Yesterday I wrote about President Barack Obama's proposed budget for 2011, which includes a suggestion for federal agencies to use cloud computing technologies to centralize some IT services across agencies, thus cutting costs and boosting efficiencies.
A TechCrunch column by Vivek Wadhwa, a senior research associate at Harvard Law School and director of research at the Center for Entrepreneurship and Research Commercialization at Duke University, lays out the incredible scope of the problem, describing a spaghetti of aging legacy systems that are built on computer languages no longer widely in use and that do not communicate with each other. He examines the technology problems of one state, California, which I wrote about in August of 2008, when state controller John Chiang informed Gov. Arnold Schwarzenegger that it would take six months to reconfigure the state's COBOL-based payroll system to reduce the salaries of state employees, a budget-cutting move ordered by Schwarzenegger.
Sadly, says Wadhwa, many other government agencies and private sector companies are in even worse shape than California. (Perhaps that's why so many state governments hire companies to undertake huge transformation projects and rebuild their systems from the ground up, projects which sometimes end badly.)
Wadhwa proposes a bold solution for California: Instead of engaging the usual suspects like IBM, let Silicon Valley entrepreneurs rebuild its outdated systems architecture. He writes:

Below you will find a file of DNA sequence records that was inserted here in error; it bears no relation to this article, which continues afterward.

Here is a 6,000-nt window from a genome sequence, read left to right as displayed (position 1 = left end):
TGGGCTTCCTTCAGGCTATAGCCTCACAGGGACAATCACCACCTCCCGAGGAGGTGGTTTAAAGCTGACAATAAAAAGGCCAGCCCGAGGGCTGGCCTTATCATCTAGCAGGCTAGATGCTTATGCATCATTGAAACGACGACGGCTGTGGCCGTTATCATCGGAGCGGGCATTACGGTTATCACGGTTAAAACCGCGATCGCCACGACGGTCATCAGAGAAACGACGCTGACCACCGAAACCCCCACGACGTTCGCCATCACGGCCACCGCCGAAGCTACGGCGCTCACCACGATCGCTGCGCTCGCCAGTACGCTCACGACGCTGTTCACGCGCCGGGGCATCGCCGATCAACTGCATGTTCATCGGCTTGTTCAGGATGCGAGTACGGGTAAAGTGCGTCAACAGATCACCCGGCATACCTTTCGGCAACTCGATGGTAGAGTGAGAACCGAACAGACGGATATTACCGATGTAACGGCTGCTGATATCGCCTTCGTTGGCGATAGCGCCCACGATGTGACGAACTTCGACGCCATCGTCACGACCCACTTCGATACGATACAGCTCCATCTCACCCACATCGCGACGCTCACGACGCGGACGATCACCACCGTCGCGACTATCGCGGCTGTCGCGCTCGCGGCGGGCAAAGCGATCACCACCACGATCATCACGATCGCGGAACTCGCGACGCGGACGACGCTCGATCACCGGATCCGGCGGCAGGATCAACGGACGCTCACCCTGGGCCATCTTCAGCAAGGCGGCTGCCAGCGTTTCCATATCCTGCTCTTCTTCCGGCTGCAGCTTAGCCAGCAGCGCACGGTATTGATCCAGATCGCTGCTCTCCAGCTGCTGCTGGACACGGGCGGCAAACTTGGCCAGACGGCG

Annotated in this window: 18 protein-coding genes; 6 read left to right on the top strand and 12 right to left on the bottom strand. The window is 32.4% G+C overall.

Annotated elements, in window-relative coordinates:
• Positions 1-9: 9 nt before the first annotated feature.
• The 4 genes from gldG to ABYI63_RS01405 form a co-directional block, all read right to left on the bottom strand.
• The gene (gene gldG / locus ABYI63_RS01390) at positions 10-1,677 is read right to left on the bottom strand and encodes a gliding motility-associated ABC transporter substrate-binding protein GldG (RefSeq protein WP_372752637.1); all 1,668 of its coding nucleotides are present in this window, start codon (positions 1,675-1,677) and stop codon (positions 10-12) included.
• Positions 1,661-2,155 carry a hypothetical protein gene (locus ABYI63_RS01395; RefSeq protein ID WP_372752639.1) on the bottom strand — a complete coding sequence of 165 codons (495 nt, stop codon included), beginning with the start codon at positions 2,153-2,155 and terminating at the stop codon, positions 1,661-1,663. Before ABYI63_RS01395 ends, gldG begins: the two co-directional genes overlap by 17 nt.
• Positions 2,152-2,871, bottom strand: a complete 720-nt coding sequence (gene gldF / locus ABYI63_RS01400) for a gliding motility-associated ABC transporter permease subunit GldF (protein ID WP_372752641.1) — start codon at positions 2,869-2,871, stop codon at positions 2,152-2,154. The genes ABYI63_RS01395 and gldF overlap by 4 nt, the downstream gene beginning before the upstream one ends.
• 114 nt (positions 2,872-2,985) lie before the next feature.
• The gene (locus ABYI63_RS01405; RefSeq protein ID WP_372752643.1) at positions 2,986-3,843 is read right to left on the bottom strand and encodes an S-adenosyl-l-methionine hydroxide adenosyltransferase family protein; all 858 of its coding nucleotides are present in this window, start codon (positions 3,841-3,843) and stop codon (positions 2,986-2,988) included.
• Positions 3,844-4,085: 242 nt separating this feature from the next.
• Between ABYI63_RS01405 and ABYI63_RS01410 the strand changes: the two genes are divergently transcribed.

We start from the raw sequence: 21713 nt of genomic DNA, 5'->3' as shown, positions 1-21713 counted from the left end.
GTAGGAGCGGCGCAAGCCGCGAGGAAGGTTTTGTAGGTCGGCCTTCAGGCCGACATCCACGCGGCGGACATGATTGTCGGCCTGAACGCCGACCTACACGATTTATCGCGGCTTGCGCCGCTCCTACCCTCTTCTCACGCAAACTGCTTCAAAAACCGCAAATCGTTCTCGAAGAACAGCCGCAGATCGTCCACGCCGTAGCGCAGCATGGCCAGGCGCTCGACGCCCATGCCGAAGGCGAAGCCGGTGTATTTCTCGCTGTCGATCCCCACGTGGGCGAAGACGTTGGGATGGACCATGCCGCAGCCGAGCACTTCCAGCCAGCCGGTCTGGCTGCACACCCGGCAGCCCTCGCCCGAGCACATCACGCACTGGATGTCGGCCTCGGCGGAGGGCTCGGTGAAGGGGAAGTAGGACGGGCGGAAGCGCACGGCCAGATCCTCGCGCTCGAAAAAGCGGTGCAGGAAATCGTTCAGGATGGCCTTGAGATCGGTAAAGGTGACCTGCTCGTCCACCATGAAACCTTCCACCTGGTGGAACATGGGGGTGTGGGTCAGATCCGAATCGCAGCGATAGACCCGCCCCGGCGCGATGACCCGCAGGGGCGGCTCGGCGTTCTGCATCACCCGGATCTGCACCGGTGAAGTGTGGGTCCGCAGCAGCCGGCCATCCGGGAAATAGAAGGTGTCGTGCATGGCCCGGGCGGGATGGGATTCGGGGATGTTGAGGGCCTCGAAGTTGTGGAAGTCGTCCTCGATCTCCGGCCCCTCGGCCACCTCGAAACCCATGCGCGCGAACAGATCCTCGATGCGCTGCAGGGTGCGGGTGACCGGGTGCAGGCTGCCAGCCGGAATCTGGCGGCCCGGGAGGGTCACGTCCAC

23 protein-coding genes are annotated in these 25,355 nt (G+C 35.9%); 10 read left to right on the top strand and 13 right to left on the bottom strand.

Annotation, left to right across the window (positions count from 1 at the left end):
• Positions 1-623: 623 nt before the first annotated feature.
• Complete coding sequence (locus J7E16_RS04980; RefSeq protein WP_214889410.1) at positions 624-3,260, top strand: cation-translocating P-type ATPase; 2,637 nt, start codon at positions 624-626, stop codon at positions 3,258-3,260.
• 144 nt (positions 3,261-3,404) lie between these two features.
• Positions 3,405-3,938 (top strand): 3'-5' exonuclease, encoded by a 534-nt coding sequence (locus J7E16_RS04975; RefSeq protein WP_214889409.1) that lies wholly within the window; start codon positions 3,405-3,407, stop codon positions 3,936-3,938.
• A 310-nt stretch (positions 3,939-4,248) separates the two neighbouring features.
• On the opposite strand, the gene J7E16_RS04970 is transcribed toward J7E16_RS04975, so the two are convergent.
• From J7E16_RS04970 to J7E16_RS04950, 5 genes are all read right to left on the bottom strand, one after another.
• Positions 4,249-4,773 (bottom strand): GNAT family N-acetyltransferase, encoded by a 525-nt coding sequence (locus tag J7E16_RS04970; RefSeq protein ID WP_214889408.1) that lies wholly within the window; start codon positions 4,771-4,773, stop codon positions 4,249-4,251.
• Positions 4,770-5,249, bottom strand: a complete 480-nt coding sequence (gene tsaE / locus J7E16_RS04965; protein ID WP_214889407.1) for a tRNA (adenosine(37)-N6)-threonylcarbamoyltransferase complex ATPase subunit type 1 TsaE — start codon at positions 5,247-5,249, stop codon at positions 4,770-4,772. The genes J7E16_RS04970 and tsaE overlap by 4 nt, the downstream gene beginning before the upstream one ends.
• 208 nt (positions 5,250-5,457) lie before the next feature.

These entrepreneurs can create new systems for a fraction of the cost of patching up old systems. Take the system that processes unemployment checks. The State has budgeted $50 million to upgrade it. At the end of the day, it will simply have a more maintainable COBOL system if it does business the old way. Instead of the big state contractors who typically bid on and win such contracts, the State should reach out to the Valley's entrepreneurs to rebuild this. ... I'll bet that the Valley's entrepreneurs could build this system from scratch in less than a year for less than $5 million. That's right: for less than a tenth of the cost. You can build sophisticated systems in the Web world for a tiny fraction of the cost and in a fraction of the time required for maintaining those old monsters. The new systems will be far easier to use, and cost relatively nothing to maintain. And we'd be boosting the local economy rather than the coffers of big state contractors with strong political connections.
Think startups can't build systems that meet the security, transaction processing and reliability requirements of government agencies and prviate companies? Twitter, Facebook and Zynga have those same requirements, Wadhwa points out.